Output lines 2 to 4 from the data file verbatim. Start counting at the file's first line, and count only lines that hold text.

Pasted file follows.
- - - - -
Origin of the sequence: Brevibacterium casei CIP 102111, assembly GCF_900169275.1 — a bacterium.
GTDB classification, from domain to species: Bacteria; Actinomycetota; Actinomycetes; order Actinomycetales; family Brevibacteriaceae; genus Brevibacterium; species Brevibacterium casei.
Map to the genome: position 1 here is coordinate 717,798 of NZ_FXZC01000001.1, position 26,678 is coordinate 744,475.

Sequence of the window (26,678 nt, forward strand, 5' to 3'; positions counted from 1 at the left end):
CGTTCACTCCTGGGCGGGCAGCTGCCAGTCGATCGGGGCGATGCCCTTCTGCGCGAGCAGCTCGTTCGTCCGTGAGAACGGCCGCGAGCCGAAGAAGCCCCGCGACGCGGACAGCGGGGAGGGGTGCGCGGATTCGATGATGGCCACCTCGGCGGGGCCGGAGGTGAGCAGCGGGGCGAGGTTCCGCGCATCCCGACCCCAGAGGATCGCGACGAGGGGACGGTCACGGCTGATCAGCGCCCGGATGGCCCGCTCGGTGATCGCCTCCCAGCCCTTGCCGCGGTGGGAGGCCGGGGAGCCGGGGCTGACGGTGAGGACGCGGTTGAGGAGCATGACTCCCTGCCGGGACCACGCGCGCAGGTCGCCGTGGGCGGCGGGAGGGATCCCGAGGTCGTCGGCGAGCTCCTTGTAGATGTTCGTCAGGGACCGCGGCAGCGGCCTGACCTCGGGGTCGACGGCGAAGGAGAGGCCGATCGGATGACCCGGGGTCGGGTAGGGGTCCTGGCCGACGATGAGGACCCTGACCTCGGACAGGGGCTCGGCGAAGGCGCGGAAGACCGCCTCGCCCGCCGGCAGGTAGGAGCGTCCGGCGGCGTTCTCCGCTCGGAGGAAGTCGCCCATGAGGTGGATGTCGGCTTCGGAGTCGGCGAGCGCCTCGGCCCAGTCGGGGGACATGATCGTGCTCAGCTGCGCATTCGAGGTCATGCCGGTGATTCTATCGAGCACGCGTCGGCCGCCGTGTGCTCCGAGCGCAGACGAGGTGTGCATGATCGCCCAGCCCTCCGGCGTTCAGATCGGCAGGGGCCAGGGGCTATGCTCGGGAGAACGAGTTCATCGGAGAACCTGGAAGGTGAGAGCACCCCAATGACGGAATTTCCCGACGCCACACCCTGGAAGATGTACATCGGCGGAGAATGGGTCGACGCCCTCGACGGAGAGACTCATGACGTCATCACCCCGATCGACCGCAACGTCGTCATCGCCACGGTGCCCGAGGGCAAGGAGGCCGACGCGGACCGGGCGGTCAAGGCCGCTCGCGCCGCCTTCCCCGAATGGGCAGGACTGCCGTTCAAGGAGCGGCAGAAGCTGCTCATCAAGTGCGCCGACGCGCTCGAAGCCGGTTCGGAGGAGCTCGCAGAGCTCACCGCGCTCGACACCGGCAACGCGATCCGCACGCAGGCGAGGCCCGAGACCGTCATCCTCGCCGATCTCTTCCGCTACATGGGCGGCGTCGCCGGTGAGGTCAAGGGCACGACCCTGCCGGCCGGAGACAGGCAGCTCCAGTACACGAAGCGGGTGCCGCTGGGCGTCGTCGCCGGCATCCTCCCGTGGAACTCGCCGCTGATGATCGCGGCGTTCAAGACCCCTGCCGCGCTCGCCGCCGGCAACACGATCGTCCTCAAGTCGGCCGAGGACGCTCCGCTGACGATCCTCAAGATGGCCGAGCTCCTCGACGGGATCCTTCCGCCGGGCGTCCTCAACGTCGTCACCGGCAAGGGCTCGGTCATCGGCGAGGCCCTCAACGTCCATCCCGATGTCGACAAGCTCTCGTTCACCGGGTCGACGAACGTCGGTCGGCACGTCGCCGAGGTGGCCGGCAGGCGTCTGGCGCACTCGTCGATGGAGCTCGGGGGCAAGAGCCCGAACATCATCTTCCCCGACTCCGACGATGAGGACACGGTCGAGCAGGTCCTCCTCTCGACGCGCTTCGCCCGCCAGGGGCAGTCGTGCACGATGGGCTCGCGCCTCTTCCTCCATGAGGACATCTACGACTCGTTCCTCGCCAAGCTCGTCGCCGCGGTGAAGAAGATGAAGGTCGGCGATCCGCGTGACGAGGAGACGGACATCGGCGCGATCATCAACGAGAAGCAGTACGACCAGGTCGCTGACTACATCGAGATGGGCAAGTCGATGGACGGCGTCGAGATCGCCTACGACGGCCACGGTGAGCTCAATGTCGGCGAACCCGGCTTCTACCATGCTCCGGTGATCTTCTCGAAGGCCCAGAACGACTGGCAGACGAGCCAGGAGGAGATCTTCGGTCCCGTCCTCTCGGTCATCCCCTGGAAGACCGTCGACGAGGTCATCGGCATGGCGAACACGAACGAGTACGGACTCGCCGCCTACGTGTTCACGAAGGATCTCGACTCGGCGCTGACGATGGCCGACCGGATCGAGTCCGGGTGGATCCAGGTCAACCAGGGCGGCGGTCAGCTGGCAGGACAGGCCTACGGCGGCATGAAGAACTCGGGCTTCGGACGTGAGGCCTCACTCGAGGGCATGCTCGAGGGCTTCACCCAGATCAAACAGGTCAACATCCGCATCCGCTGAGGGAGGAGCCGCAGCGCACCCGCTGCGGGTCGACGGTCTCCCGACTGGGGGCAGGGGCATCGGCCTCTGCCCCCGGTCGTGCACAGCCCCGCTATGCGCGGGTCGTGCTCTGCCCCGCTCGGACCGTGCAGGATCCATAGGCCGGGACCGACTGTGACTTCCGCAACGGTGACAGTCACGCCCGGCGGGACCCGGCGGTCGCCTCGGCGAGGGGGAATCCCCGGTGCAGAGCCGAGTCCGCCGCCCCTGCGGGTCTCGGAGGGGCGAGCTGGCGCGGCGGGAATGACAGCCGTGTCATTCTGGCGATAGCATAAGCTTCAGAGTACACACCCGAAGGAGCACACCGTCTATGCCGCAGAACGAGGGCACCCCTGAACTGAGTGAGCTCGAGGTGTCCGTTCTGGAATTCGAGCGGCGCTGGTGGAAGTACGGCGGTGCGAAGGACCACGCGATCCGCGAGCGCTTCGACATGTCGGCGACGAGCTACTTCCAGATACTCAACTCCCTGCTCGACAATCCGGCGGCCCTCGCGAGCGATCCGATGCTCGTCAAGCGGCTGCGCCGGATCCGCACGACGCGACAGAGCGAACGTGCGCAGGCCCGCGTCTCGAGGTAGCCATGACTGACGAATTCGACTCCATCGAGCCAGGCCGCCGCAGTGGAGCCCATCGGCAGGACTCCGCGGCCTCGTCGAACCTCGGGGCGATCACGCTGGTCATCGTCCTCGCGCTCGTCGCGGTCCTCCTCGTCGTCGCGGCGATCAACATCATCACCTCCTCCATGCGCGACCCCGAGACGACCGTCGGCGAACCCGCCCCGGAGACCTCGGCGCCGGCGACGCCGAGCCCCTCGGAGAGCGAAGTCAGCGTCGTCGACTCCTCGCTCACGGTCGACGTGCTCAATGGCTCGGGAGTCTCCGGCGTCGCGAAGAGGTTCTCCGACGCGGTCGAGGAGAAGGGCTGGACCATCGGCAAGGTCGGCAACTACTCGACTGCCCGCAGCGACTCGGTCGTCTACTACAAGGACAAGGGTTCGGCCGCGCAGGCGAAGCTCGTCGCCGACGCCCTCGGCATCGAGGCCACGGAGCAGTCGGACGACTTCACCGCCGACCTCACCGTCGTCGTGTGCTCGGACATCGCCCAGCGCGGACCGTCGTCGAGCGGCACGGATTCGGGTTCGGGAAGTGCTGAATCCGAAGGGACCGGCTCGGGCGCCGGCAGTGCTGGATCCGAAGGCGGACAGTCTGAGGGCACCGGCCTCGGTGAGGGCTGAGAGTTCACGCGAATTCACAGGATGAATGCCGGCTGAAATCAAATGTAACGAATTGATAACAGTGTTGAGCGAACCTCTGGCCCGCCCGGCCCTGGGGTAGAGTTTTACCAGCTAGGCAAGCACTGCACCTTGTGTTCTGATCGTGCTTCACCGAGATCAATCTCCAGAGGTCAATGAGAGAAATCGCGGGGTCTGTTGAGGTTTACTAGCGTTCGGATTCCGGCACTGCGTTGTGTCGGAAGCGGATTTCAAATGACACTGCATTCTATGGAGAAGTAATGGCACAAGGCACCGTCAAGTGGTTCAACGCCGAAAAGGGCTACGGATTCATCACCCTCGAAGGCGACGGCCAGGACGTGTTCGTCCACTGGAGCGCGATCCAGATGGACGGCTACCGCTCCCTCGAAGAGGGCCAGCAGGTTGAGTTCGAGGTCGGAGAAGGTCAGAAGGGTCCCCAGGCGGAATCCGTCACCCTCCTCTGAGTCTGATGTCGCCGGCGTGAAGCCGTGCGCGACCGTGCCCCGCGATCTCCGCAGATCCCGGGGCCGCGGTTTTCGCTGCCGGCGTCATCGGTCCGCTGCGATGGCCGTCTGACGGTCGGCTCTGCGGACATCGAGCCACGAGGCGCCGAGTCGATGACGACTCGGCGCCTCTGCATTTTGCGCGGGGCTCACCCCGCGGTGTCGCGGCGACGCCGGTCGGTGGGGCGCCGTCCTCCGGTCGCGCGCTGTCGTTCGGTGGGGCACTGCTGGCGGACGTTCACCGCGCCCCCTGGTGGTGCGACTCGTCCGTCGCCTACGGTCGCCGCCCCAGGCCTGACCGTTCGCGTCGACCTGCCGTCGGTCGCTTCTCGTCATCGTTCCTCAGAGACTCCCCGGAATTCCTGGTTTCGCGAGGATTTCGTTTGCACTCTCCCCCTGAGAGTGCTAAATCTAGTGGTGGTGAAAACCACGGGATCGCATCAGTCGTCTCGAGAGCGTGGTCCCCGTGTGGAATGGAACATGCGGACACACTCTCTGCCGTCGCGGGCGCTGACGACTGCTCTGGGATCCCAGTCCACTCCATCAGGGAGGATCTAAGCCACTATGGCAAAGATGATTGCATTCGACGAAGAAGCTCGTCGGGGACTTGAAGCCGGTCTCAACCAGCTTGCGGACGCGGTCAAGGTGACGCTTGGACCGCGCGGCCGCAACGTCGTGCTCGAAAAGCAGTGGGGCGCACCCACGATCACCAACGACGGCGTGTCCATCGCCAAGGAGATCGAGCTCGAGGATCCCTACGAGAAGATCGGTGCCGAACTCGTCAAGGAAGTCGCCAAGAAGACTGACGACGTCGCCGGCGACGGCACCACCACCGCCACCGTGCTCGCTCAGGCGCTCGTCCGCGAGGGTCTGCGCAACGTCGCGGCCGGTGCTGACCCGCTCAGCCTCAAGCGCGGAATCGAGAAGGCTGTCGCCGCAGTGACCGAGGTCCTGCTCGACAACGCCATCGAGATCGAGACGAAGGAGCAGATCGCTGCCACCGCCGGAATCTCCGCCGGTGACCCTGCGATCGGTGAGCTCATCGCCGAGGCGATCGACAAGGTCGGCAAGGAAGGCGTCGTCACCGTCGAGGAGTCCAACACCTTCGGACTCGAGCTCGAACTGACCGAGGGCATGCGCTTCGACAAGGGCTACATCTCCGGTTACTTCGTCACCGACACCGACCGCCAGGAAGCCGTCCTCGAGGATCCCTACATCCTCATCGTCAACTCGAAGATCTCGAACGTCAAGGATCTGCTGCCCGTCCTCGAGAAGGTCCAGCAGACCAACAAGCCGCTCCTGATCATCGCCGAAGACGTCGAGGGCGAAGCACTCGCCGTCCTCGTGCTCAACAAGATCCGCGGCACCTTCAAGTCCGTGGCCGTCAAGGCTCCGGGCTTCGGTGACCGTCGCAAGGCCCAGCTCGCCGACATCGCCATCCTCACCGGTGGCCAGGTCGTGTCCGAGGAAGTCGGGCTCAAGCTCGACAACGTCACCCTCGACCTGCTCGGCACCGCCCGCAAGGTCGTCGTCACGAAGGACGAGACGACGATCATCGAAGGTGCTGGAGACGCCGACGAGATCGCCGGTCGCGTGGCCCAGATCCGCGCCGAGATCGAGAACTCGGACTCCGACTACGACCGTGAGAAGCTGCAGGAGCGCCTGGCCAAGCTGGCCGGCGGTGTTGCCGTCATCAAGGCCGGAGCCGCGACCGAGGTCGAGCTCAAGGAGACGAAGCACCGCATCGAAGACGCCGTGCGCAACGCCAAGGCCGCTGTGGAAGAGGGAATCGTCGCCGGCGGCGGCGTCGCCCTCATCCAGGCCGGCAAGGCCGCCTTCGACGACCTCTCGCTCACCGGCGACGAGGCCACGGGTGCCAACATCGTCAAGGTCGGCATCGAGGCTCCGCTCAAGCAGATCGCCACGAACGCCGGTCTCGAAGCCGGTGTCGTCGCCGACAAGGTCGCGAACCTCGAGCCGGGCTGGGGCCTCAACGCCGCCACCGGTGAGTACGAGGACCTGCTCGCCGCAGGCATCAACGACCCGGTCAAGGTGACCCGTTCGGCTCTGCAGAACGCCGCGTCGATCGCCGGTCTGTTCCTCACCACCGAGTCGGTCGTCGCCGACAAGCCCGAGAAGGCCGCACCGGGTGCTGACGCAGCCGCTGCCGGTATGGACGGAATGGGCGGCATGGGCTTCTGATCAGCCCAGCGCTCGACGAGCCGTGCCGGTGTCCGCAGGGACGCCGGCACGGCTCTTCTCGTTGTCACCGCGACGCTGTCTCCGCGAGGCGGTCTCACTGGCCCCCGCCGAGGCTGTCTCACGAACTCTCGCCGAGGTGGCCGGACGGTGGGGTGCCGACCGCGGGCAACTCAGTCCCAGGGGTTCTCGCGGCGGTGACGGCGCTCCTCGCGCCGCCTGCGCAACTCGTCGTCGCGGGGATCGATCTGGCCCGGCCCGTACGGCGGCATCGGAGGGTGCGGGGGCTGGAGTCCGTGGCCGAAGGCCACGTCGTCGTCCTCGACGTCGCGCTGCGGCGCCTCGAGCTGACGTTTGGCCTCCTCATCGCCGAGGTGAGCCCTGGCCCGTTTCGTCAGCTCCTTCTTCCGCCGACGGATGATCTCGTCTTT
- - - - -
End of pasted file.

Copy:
GTDB classification, from domain to species: Bacteria; Actinomycetota; Actinomycetes; order Actinomycetales; family Brevibacteriaceae; genus Brevibacterium; species Brevibacterium casei.
Map to the genome: position 1 here is coordinate 717,798 of NZ_FXZC01000001.1, position 26,678 is coordinate 744,475.

Sequence of the window (26,678 nt, forward strand, 5' to 3'; positions counted from 1 at the left end):